Gallup: "three in 10 Americans interpret the Bible literally, saying it is the actual word of God to be interpreted literally, word for word."

“A breakdown of the Gallup poll reveals that the majority of Americans believe that the Bible is the inspired word of God, rather than the actual word of God or a book of fables, legends, history, and moral precepts.”

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Aaron Blumer's picture

EditorAdmin

"The poll finds 42 percent of Republicans, compared with 23 percent of independents and 27 percent of Democrats, say the Bible is literally true."

Views expressed are always my own and not my employer's, my church's, my family's, my neighbors', or my pets'. The house plants have authorized me to speak for them, however, and they always agree with me.

ChrisC's picture

from the http://www.gallup.com/poll/148427/Say-Bible-Literally.aspx ]gallup press release , the whole question is:

Quote:
Which of the following statements comes closest to describing your views about the bible -- the Bible is the actual word of God and is to be taken literally, word for word, the Bible is the inspired word of God but not everything in it should be taken literally, or the Bible is an ancient book of fables, legends, history and moral precepts recorded by man?
i would pick the second choice because i believe there are many passages that should not be understood in a literal sense. i think this question more reflects the jargon of churches people attend than their actual belief.

Mike Durning's picture

ChrisC wrote:
from the http://www.gallup.com/poll/148427/Say-Bible-Literally.aspx ]gallup press release , the whole question is:
Quote:
Which of the following statements comes closest to describing your views about the bible -- the Bible is the actual word of God and is to be taken literally, word for word, the Bible is the inspired word of God but not everything in it should be taken literally, or the Bible is an ancient book of fables, legends, history and moral precepts recorded by man?
i would pick the second choice because i believe there are many passages that should not be understood in a literal sense. i think this question more reflects the jargon of churches people attend than their actual belief.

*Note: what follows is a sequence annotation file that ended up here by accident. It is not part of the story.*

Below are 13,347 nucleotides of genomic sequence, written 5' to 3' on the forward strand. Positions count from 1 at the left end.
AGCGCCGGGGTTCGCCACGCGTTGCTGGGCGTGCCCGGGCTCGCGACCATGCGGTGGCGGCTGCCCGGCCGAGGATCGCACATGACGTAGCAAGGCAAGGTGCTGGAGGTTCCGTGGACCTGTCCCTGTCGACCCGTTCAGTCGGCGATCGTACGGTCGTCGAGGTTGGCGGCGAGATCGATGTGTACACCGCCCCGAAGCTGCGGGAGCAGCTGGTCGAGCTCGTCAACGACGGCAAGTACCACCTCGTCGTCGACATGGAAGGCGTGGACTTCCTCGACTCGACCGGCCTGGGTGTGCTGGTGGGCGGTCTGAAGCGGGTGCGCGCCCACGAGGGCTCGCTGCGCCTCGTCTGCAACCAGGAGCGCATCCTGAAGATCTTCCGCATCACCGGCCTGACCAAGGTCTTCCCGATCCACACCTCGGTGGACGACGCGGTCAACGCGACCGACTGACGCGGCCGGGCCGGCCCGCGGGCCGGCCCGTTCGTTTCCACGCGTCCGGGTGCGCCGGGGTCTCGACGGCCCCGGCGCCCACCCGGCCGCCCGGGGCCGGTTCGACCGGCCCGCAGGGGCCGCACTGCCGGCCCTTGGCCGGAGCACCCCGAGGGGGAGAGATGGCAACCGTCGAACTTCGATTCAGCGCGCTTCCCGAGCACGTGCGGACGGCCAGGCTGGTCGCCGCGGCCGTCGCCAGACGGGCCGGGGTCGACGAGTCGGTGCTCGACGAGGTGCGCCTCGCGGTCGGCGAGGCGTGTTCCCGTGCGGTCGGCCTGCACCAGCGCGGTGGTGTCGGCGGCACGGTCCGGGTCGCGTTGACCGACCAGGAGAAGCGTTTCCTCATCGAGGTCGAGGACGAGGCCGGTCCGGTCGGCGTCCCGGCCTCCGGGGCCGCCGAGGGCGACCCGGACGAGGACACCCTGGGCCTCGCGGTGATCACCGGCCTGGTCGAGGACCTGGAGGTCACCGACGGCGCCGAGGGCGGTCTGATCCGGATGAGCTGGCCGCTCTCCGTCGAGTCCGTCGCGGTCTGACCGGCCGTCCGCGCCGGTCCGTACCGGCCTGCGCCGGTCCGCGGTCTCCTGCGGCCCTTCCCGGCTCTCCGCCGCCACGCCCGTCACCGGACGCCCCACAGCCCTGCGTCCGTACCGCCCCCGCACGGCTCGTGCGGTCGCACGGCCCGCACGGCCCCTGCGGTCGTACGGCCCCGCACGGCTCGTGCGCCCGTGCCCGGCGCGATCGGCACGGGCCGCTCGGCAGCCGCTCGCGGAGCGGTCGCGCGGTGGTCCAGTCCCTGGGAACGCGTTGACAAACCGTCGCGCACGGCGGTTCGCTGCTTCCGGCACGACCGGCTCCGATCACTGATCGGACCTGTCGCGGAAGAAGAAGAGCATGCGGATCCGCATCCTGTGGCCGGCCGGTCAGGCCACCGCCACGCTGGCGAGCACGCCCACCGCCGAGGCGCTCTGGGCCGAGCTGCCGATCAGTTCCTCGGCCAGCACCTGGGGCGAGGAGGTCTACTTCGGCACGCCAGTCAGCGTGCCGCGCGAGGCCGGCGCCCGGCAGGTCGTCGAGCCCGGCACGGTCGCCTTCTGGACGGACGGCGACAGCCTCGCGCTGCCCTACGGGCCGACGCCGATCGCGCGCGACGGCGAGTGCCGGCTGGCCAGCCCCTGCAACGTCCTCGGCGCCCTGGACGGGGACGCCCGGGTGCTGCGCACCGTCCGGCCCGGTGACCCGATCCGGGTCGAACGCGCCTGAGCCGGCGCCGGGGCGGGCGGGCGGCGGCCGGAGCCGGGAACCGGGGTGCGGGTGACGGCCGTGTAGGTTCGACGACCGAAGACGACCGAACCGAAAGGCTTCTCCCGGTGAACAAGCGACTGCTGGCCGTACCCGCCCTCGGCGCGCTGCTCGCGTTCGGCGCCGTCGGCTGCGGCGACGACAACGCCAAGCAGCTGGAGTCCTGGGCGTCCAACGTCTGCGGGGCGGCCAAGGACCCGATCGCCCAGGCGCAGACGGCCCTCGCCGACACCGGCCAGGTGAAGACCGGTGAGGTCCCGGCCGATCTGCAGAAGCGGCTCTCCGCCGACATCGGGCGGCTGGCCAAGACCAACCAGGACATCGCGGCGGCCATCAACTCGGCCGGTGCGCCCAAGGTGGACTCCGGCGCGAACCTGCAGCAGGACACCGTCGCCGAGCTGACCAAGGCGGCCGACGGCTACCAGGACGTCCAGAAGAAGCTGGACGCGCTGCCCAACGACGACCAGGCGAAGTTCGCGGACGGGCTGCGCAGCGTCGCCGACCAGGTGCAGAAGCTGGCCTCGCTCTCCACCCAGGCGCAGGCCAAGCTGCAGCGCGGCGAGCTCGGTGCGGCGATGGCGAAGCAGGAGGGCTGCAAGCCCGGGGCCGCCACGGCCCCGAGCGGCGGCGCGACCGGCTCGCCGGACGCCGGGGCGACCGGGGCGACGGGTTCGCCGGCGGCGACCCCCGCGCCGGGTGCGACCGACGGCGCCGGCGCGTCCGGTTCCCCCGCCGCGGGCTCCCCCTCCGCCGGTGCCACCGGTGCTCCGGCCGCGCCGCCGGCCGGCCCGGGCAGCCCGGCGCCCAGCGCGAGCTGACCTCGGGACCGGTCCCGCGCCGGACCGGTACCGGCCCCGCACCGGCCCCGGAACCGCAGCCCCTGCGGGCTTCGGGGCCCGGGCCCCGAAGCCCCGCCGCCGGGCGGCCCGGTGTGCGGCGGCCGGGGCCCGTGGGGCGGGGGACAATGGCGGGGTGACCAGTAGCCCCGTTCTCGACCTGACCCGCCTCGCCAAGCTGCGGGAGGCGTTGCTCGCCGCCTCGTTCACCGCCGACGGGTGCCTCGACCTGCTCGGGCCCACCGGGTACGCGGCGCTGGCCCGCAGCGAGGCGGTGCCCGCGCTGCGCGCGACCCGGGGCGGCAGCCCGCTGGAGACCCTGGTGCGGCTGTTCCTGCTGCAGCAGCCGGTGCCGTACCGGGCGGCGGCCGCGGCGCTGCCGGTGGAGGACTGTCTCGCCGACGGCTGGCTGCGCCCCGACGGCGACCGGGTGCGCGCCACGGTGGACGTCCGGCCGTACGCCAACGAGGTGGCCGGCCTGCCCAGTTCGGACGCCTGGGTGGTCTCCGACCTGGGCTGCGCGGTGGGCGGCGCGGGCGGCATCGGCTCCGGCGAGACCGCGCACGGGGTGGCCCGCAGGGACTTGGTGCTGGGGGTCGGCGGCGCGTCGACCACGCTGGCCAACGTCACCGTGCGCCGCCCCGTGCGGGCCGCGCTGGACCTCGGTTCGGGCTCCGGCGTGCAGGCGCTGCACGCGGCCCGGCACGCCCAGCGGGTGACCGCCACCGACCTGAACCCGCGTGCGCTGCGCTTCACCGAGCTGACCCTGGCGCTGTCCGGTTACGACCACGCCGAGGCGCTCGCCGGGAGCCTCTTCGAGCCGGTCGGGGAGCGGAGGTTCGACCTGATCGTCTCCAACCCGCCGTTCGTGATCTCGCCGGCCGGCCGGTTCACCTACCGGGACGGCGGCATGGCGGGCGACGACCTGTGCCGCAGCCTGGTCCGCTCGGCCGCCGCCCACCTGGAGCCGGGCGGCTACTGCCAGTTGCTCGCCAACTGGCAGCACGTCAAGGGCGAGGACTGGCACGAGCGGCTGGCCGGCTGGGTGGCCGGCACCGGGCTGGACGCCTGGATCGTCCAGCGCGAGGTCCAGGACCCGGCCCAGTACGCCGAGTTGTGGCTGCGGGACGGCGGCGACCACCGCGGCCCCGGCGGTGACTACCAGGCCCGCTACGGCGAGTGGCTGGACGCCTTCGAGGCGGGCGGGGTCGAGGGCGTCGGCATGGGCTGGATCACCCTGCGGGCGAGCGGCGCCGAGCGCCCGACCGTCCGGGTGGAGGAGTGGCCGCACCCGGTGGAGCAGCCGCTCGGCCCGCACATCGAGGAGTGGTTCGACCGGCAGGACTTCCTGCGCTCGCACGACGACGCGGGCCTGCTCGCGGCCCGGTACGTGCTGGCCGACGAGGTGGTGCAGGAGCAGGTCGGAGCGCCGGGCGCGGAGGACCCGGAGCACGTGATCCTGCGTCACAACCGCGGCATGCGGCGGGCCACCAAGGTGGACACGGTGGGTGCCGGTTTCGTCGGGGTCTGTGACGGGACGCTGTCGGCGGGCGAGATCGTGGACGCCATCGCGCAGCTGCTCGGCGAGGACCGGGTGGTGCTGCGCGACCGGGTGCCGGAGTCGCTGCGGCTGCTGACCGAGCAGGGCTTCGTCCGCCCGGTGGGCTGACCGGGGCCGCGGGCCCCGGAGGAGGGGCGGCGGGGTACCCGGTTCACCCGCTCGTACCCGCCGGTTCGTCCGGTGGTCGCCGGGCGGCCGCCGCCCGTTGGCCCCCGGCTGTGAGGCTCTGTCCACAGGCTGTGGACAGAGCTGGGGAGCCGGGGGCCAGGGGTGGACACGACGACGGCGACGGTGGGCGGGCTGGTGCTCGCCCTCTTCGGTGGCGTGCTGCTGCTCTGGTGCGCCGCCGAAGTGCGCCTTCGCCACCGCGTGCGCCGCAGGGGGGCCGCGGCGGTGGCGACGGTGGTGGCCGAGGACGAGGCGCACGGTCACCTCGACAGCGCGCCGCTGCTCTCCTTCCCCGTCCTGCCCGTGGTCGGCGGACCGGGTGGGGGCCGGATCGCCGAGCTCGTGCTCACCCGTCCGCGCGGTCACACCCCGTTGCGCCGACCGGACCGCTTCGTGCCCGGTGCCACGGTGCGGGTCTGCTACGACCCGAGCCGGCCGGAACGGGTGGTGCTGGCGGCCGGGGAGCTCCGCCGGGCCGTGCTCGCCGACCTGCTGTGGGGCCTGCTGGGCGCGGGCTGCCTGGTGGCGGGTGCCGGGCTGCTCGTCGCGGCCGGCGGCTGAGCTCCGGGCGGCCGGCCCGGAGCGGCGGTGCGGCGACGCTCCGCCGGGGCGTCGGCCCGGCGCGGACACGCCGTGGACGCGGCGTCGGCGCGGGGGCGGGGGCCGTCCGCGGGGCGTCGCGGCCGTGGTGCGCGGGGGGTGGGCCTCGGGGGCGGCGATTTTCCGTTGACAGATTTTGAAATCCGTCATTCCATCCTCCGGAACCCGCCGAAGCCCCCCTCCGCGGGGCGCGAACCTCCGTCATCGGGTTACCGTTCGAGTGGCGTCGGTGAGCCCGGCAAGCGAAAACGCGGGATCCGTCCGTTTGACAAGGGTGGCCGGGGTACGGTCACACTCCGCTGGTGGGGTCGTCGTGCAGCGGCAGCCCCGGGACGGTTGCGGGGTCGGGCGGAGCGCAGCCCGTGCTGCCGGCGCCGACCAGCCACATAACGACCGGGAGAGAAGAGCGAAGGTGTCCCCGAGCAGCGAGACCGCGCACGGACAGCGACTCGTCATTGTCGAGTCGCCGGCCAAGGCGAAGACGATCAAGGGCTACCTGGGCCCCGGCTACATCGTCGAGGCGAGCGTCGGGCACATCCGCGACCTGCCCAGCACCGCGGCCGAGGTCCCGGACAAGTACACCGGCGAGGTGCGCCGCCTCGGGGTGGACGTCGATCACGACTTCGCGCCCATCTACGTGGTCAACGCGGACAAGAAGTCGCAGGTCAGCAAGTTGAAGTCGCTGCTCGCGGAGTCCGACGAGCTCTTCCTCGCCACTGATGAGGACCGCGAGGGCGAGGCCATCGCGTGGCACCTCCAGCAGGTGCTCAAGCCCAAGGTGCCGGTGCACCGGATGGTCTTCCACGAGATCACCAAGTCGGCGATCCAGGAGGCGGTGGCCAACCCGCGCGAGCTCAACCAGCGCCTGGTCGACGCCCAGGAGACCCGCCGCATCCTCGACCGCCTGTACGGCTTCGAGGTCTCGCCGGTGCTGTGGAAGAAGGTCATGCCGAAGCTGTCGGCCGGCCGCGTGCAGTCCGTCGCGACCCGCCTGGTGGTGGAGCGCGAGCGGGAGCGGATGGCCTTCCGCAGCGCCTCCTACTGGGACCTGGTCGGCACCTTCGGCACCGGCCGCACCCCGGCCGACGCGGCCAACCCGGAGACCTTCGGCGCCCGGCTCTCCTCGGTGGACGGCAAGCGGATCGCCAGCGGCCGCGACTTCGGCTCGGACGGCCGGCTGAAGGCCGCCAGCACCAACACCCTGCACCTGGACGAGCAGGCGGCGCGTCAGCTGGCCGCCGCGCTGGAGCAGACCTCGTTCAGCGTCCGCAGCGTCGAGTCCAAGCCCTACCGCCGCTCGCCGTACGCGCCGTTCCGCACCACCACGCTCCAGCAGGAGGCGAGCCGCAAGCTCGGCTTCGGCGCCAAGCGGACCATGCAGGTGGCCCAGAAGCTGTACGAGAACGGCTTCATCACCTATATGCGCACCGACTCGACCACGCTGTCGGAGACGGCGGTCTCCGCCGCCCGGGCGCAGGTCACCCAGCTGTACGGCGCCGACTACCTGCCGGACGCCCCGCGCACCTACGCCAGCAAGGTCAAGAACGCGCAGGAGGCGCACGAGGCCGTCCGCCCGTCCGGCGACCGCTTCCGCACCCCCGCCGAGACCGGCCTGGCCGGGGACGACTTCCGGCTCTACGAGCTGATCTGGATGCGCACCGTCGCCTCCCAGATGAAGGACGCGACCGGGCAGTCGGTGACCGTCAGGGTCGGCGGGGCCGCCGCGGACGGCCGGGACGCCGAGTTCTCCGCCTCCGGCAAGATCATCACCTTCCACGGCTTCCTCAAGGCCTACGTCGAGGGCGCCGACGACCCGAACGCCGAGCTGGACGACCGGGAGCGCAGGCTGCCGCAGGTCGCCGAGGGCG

I agree with you Chris. It is a weird set of choices. It almost implies that "inspired" is in some sense not "actual". I checked the question's wording on the Gallup's site, and it is the same.

Even I, as an old-fashioned dispensationalist who reads the book of Revelations literally wouldn't say the WHOLE Bible is to be taken that way. When Jesus says "The Kingdom of Heaven is like..." I assume that is to be taken figuratively.

I'm pretty sure your statement that the poll probably reflects the jargon of the churches people attend is accurate. If this was a phone poll, people surely did not have time to think through the wording as carefully as we are doing here.

Steve Newman's picture

What is the point of this? Is the point that the people don't believe in literal interpretation, or that they don't "take it literally", or believe it has something binding to say about how we live? Is the point to say some believe it is a "story book" and others believe it is a guide to faith and living? That is really what we want to know.
In the environment of today, the Bible is being rendered less and less as "something to live by" by those who would claim to be Christians. To me, that is the point.

Aaron Blumer's picture

EditorAdmin

Steve, I think you're right. And we've got a meaning-decay problem with the term "literally." People say "I literally laughed my head off" etc. And this has been going on concurrently with a general decline in language skills nationally for several decades. So who knows what people think they mean when they say "literally." For many it means "actually" or "really" and has nothing to do with symbolism, figures of speech etc. vs. flat, direct prose.

Add to the mix that you have schools of interpretation that find symbolic/non-literal meaning (at the expense of simple meaning) in the Bible (and other texts) on a large scale and pretty much randomly.

Views expressed are always my own and not my employer's, my church's, my family's, my neighbors', or my pets'. The house plants have authorized me to speak for them, however, and they always agree with me.

Mike Durning's picture

Aaron Blumer wrote:
Steve, I think you're right. And we've got a meaning-decay problem with the term "literally." People say "I literally laughed my head off" etc. And this has been going on concurrently with a general decline in language skills nationally for several decades. So who knows what people think they mean when they say "literally." For many it means "actually" or "really" and has nothing to do with symbolism, figures of speech etc. vs. flat, direct prose.

Add to the mix that you have schools of interpretation that find symbolic/non-literal meaning (at the expense of simple meaning) in the Bible (and other texts) on a large scale and pretty much randomly.

Let's not forget that language evolves. Those who refuse to communicate using the current meaning are doomed to not communicate. Smile
I was using "literally" to mean "factual" -- which I think is how it is taken today. I do understand the difference, but if 1 in 1000 who took that poll did, I'll eat my hat.

BTW, I own no hats.